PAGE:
English words,

  • The English we Speak - Language Article

     

    According to American linguistic researchers at the University of California, Berkeley, and the University of Chicago, the language  that we speak has an affect upon  at least half of what we see. Among the examples they give are the many distinctions made in English, between colours,  which do not necessarily appear in other languages, and vice versa.

  • The English We Speak #2 - Language Article

     Old cinema

    From time to time I watch old films, classics from the 1950s or even earlier, and I am often surprised at the accents – the norm for the time presumably, but often the actors sound rather more middle or upper class than nowadays. Even the Queen seems to be speaking in a rather stilted way to the way she sounds in more recent years. Listen to a speech she made as a teenager during war time. Then listen to younger members of the royal family nowadays, such as princes Harry and William. Their accents seem very neutral and ordinary in comparison.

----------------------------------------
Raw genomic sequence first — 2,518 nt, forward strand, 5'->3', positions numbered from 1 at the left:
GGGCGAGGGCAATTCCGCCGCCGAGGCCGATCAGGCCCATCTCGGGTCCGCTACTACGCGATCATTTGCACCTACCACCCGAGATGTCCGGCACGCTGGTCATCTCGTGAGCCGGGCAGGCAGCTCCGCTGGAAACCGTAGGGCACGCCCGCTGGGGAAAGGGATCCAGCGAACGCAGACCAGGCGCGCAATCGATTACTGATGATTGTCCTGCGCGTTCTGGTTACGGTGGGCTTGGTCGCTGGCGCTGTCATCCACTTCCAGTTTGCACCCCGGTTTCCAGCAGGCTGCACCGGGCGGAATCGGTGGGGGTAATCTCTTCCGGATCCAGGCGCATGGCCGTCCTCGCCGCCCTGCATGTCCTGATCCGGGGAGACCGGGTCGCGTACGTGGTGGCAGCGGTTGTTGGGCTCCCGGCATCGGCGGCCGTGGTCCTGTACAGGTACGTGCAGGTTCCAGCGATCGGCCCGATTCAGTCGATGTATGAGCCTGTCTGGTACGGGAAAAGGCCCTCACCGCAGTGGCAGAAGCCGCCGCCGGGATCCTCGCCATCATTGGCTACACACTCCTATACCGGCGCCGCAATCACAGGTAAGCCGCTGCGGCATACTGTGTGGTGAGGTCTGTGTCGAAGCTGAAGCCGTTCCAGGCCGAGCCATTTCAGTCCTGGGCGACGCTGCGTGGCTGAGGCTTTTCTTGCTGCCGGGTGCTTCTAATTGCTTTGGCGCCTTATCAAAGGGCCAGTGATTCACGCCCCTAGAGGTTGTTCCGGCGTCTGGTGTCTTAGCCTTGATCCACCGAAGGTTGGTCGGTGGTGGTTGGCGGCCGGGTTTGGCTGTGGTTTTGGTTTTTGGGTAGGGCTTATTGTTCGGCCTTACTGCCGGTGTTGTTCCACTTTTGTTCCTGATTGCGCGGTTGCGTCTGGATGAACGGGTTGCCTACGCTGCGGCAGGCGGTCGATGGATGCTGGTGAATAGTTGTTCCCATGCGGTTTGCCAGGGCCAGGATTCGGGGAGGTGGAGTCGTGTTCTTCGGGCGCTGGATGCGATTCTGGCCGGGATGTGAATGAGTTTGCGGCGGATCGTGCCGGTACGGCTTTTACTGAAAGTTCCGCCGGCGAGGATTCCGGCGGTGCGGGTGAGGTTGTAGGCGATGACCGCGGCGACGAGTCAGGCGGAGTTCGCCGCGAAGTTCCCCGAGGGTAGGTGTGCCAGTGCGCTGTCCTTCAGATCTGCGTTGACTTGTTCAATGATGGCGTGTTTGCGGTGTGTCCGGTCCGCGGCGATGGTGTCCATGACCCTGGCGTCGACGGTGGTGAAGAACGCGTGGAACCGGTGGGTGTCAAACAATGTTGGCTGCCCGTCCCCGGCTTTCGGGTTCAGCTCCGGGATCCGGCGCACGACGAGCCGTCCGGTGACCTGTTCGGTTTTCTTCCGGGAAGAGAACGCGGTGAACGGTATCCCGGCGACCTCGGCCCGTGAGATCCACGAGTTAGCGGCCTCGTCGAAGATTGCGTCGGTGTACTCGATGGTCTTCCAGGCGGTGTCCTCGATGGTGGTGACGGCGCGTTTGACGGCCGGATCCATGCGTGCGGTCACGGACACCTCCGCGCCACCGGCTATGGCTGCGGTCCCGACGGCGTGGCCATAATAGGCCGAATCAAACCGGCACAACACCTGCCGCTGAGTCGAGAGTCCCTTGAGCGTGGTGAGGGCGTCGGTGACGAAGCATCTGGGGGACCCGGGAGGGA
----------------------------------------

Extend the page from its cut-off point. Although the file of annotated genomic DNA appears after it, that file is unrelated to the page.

• Variations - Language Article

     Spice of life

    Variety is the spice of life, and because many words of modern English come from lots of different sources, French, German, Nordic languages, Latin, Spanish and even Hindi and Eskimo, speakers and writers have lots of choice when it comes to which words to use.

     

    For example:-

    Is this bed hard or solid?

    Is he clever / intelligent / bright / smart...?

    This all makes English a rich language, but it can be frustrating.